2013-12-17 14:39:09 by Lyndsey Frey, as posted on the inside.akronchildrens.org blog.
A sprained ankle. Photo by Sarah Owen / CC Flickr
Ankle, knee and shoulder sprains can be simple injuries that only keep a player off the field for 7 to 10 days.
But if a sprain isn't diagnosed early and an athlete keeps the injury immobilized, it could take him out for half a season.
Today, I had the chance to speak with WAKR host Ray Horner about this topic. The key to this injury is diagnosing it early and getting that joint moving again within the first 24 to 48 hours.
Below is an audio file and transcript of our discussion.
HORNER: Joining us live right now is our good friend, Dr. Joe Congeni, from Sports Medicine Center at Akron Children’s Hospital. Good morning, Joe.
DR. CONGENI: Hey, Ray. How are ya doing?
HORNER: I’m doing real well. What do you have for us today?
DR. CONGENI: Well, you know what? You and I have been all these complex things. How about doing something simple?
HORNER: Sounds good.
DR. CONGENI: Let’s talk about a couple of injuries that are simple that I’ve seen so much in my office and I just want to get it straight for people. It’s an injury called a sprain.
There are 3 particular sprains that I want to talk about today because the diagnosis of them are pretty easy, but the treatment of them varies widely and can really affect a high-school athlete of any kind in a contact sport.
The 3 sprains that we see pretty frequently … are an ankle sprain, knee sprain and a shoulder sprain. A sprain is a stretched or torn ligament.
In the ankle, somebody twists their ankle and ligaments on the side get stretched or torn.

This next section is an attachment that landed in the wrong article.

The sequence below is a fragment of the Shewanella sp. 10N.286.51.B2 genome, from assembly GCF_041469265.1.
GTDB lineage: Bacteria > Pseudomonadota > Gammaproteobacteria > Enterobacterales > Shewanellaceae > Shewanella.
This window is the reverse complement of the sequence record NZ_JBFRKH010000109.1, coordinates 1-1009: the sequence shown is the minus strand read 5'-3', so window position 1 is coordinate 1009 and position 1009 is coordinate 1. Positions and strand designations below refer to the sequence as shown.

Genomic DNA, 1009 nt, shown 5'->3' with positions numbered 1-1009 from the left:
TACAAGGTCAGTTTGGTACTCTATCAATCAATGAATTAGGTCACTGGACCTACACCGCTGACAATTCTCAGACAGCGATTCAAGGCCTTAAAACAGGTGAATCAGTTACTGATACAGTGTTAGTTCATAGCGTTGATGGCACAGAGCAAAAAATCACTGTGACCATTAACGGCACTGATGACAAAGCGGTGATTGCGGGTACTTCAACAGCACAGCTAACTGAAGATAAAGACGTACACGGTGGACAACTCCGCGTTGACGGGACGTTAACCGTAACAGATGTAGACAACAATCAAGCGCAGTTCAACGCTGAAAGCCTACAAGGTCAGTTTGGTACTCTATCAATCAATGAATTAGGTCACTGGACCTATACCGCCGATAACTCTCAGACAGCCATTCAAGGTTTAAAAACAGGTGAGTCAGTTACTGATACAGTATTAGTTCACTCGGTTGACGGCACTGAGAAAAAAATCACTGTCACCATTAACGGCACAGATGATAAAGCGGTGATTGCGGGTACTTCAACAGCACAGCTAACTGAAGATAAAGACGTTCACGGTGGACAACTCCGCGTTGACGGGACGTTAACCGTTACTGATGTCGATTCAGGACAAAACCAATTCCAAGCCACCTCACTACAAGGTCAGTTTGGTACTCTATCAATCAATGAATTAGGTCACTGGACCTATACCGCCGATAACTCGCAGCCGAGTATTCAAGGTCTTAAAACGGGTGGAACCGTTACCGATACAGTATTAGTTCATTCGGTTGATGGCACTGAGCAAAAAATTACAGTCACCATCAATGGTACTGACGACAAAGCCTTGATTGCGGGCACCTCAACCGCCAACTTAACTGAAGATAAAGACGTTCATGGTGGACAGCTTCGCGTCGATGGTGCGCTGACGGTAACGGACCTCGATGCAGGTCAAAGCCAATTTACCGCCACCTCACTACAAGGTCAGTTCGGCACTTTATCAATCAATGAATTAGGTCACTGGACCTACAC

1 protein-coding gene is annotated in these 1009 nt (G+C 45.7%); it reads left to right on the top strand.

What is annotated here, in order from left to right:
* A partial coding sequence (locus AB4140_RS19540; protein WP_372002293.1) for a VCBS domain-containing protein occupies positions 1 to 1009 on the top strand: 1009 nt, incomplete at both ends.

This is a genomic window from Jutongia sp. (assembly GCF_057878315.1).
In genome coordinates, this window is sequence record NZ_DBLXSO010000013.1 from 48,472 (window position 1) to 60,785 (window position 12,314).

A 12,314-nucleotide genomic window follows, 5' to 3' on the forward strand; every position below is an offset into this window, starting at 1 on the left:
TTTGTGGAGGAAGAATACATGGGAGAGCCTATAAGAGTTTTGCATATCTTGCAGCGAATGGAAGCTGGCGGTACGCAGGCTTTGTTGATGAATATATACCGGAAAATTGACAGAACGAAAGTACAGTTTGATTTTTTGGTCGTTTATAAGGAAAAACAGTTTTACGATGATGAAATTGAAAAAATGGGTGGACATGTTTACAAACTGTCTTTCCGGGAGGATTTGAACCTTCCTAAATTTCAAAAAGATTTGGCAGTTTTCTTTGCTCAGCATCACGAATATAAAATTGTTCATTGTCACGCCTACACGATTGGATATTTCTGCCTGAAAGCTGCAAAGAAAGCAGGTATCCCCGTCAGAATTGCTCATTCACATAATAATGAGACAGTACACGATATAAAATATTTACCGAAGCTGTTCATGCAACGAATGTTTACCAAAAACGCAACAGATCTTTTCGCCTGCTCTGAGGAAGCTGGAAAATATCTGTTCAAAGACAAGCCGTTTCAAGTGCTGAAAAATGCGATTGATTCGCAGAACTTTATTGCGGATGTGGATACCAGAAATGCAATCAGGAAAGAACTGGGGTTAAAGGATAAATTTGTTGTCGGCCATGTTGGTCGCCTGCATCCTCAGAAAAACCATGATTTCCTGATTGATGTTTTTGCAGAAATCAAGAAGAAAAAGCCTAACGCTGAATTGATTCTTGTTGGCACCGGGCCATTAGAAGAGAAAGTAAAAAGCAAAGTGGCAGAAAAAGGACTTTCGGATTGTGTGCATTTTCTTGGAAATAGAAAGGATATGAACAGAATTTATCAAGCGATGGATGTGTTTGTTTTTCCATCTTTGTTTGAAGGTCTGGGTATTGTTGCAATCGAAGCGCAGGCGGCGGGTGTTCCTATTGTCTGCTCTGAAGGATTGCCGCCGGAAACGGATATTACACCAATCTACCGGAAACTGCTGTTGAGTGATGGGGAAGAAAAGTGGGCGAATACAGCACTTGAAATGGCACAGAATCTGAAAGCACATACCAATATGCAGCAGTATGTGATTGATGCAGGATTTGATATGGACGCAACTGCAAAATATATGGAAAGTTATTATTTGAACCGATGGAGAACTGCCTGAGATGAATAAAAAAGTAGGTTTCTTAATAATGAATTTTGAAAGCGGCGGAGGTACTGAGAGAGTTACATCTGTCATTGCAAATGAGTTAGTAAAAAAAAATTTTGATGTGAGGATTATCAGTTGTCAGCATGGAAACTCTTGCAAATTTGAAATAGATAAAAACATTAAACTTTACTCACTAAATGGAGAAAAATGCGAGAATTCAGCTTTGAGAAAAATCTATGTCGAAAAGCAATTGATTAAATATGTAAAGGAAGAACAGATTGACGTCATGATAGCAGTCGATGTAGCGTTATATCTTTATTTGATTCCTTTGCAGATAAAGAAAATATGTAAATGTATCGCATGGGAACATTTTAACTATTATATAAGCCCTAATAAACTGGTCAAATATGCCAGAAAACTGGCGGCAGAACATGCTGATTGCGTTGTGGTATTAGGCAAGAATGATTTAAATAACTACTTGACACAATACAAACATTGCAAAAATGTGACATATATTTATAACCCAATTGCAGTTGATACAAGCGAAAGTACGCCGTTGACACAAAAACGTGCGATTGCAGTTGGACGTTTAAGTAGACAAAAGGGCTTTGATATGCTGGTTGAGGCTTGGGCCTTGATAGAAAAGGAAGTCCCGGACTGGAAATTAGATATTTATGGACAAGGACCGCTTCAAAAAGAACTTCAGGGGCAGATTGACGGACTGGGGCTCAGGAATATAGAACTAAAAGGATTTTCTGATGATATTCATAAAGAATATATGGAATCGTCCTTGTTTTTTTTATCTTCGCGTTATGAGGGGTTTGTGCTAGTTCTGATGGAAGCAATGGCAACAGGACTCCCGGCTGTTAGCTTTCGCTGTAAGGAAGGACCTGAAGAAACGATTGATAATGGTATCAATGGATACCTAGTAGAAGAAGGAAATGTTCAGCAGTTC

Dr. Joe Congeni
In the shoulder, an AC sprain — also known as a partially separated shoulder — where between the collarbone and the shoulder blade there will be a stretch or tear in the ligament from a hit directly on the top of the shoulder, a blow to the shoulder. This, of course, occurs in football a lot this time of year.
In the knee, a hit on the outside of the knee that occurs in soccer from a slide tackle or in football from a blow to the outside of the knee — a lineman getting cut — will stretch the ligaments or tear the ligaments partially on the inside of the knee called the MCL, the medial collateral ligament.
But, a knee sprain, shoulder sprain, ankle sprain, that isn’t where it ends. The key to this is diagnosing it early as long as there’s not a fracture, which 90 percent of the time there’s not a bone injury; these are purely ligament injuries. They’re swollen, they’re painful and the first thing that a lot of people want to do is immobilize them for a period of time and not use them.
And this is what happens. They come in to see us after they’ve been immobilized for 2 weeks and instead of an injury that could be playing in 7 to 10 days, these people will be out, they’ll miss half a season. You know, football season 10 games, soccer season 20 games. They’re going to miss half the games after all that work all summer to get ready for it.
In this situation, it’s exactly the opposite. The key is not to stay in the swing too long for the shoulder, or that immobilizer coming out of the emergency room with the crutches or in that big boot on the ankle sprain. The key is within the first 24 to 48 hours get that joint moving. Get the swelling out of there, get the pain down and get the strength back in the joint.
It can literally mean the difference, Ray, between playing again within a week to 10 days versus somebody who misses a half season because this injury was not treated appropriately or aggressively enough.
So, for a kid that cares about sports getting that injury in early within the first few days is really the important message of what I wanted to cover today.
HORNER: Sounds good. Thank you, Joe. As always, we’ll see you at a football field near you, right?
DR. CONGENI: Alright. Sounds good. See you soon, Ray.
HORNER: Alright. Dr. Joe Congeni from Sports Medicine Center at Children’s Hospital joining us.
(8 a.m.-4:30 p.m.)
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